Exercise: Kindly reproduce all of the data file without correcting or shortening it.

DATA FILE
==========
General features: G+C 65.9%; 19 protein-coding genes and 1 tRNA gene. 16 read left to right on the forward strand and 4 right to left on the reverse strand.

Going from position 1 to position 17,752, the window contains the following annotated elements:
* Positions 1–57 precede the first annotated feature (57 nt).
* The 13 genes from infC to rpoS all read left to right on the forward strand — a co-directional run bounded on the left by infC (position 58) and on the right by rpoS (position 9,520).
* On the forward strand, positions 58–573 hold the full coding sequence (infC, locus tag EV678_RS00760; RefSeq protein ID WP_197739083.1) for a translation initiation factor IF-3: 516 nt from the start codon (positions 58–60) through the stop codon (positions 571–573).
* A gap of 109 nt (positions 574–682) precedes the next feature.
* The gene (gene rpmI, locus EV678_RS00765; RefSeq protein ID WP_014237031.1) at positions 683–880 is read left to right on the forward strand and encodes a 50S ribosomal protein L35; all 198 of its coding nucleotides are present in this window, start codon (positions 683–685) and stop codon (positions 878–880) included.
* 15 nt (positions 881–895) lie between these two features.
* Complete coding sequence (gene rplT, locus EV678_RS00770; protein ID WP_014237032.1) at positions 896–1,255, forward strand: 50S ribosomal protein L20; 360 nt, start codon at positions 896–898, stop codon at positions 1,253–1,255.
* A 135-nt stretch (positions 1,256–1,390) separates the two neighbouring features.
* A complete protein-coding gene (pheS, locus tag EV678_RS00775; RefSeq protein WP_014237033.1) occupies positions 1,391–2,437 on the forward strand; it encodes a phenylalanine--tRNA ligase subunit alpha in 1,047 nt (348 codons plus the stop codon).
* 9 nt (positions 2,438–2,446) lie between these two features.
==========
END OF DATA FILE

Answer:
General features: G+C 65.9%; 19 protein-coding genes and 1 tRNA gene. 16 read left to right on the forward strand and 4 right to left on the reverse strand.

Going from position 1 to position 17,752, the window contains the following annotated elements:
* Positions 1–57 precede the first annotated feature (57 nt).
* The 13 genes from infC to rpoS all read left to right on the forward strand — a co-directional run bounded on the left by infC (position 58) and on the right by rpoS (position 9,520).
* On the forward strand, positions 58–573 hold the full coding sequence (infC, locus tag EV678_RS00760; RefSeq protein ID WP_197739083.1) for a translation initiation factor IF-3: 516 nt from the start codon (positions 58–60) through the stop codon (positions 571–573).
* A gap of 109 nt (positions 574–682) precedes the next feature.
* The gene (gene rpmI, locus EV678_RS00765; RefSeq protein ID WP_014237031.1) at positions 683–880 is read left to right on the forward strand and encodes a 50S ribosomal protein L35; all 198 of its coding nucleotides are present in this window, start codon (positions 683–685) and stop codon (positions 878–880) included.
* 15 nt (positions 881–895) lie between these two features.
* Complete coding sequence (gene rplT, locus EV678_RS00770; protein ID WP_014237032.1) at positions 896–1,255, forward strand: 50S ribosomal protein L20; 360 nt, start codon at positions 896–898, stop codon at positions 1,253–1,255.
* A 135-nt stretch (positions 1,256–1,390) separates the two neighbouring features.
* A complete protein-coding gene (pheS, locus tag EV678_RS00775; RefSeq protein WP_014237033.1) occupies positions 1,391–2,437 on the forward strand; it encodes a phenylalanine--tRNA ligase subunit alpha in 1,047 nt (348 codons plus the stop codon).
* 9 nt (positions 2,438–2,446) lie between these two features.